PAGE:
Throughout its history, the Italian auto manufacturer Maserati has participated in various forms of motorsports including Formula One, sportscar racing and touring car racing, both as a works team and through private entrants.

Mercedes-Benz in Formula One

Mercedes-Benz, through its subsidiary Mercedes-Benz Grand Prix Limited, is currently involved in Formula One as a constructor under the name of Mercedes-AMG Petronas Motorsport. The team is based in Brackley, Northamptonshire, United Kingdom, using a German licence. Mercedes-Benz competed in the pre-war European Championship winning three titles and debuted in Formula One in 1954, running a team for two years. The team is also known by their nickname, the "Silver Arrows".

After winning their first race at the 1954 French Grand Prix, driver Juan Manuel Fangio won another three Grands Prix to win the 1954 Drivers' Championship and repeated this success in 1955. Despite winning two Drivers' Championships, Mercedes-Benz withdrew from motor racing in response to the 1955 Le Mans disaster and did not return to Formula One until rejoining as an engine supplier in association with Ilmor, a British independent high-performance autosport engineering company later acquired by Mercedes, in 1994.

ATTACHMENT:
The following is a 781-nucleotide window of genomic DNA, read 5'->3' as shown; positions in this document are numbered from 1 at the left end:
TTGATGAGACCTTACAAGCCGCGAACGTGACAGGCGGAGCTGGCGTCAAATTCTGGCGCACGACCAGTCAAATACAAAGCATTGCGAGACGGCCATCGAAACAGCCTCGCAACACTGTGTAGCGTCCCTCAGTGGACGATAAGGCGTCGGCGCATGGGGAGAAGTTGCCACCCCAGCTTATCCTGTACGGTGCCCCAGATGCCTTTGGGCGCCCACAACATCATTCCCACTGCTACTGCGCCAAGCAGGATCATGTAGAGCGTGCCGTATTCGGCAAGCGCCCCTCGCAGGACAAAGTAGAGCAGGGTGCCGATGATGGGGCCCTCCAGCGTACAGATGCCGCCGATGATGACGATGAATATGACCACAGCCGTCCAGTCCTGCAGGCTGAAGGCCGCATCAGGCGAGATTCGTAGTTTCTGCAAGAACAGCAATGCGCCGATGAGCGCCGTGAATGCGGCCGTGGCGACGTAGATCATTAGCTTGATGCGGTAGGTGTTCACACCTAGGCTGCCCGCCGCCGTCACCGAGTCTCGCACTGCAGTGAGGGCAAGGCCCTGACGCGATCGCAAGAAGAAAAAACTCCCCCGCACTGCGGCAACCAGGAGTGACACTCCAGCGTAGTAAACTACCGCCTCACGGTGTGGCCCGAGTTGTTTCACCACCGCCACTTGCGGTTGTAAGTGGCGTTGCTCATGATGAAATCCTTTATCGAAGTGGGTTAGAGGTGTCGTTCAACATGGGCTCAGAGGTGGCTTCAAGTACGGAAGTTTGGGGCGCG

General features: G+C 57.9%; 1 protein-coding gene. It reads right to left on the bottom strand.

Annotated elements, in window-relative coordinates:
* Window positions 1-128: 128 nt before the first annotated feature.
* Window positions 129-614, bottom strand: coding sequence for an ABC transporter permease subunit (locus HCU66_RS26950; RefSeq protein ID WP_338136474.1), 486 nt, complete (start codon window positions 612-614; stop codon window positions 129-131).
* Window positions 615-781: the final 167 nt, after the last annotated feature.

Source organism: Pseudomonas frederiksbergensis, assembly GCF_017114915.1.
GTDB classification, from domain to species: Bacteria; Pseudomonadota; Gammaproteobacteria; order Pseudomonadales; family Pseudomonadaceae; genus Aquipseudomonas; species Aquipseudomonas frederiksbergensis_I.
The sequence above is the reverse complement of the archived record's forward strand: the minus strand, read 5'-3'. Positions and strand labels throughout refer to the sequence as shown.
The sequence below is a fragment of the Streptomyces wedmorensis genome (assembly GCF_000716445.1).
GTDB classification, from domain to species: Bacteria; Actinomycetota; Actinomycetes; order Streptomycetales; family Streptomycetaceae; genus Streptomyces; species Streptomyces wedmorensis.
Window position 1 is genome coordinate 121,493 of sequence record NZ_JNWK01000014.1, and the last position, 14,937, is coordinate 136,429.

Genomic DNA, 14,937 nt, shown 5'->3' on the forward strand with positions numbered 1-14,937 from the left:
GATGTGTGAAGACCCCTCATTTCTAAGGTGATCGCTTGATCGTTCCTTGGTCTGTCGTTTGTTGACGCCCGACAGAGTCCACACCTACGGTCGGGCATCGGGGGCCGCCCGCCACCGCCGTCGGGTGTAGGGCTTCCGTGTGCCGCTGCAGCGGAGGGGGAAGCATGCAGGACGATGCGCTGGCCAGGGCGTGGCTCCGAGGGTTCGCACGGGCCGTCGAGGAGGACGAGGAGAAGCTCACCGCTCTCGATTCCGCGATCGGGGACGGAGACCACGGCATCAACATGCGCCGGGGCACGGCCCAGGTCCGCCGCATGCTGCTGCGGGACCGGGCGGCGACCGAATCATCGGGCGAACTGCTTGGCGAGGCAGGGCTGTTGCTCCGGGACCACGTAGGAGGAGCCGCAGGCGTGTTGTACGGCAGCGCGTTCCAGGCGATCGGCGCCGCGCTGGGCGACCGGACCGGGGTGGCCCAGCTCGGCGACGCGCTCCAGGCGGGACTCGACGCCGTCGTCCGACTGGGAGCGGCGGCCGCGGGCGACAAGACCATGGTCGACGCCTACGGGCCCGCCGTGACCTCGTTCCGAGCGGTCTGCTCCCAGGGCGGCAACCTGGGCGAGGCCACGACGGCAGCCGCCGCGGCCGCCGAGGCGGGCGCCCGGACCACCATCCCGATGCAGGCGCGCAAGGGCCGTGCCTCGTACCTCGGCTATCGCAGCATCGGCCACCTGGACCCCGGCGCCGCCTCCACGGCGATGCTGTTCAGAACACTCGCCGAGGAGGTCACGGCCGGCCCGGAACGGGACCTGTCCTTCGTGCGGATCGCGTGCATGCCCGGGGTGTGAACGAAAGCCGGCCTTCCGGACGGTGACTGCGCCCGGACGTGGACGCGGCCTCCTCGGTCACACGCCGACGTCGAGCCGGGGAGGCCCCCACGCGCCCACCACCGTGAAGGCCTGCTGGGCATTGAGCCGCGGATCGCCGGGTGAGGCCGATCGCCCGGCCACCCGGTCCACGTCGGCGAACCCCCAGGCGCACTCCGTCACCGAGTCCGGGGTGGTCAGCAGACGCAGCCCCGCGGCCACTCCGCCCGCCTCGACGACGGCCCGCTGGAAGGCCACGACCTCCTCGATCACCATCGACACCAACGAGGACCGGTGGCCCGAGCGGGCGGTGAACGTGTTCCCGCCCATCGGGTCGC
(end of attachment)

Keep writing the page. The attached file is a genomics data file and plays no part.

In addition to its factory team, Mercedes currently supplies engines to Racing Point and Williams. The manufacturer has collected more than 180 wins as an engine supplier and is ranked second in Formula One history. Seven Constructors' and 11 Drivers' Championships have been won with Mercedes-Benz engines.

Mercedes has become one of the most successful teams in recent Formula One history, having achieved consecutive Drivers' and Constructors' Championships from 2014 to 2018. In 2014, Mercedes managed 11 one-two finishes beating McLaren's 1988 record of 10. The record was extended the following year with 12 one-two finishes. Mercedes also collected 16 victories in 2014 and 2015 apiece breaking McLaren (1988) and Ferrari's (2002, 2004) record of 15. In 2016, they extended this record with 19 wins.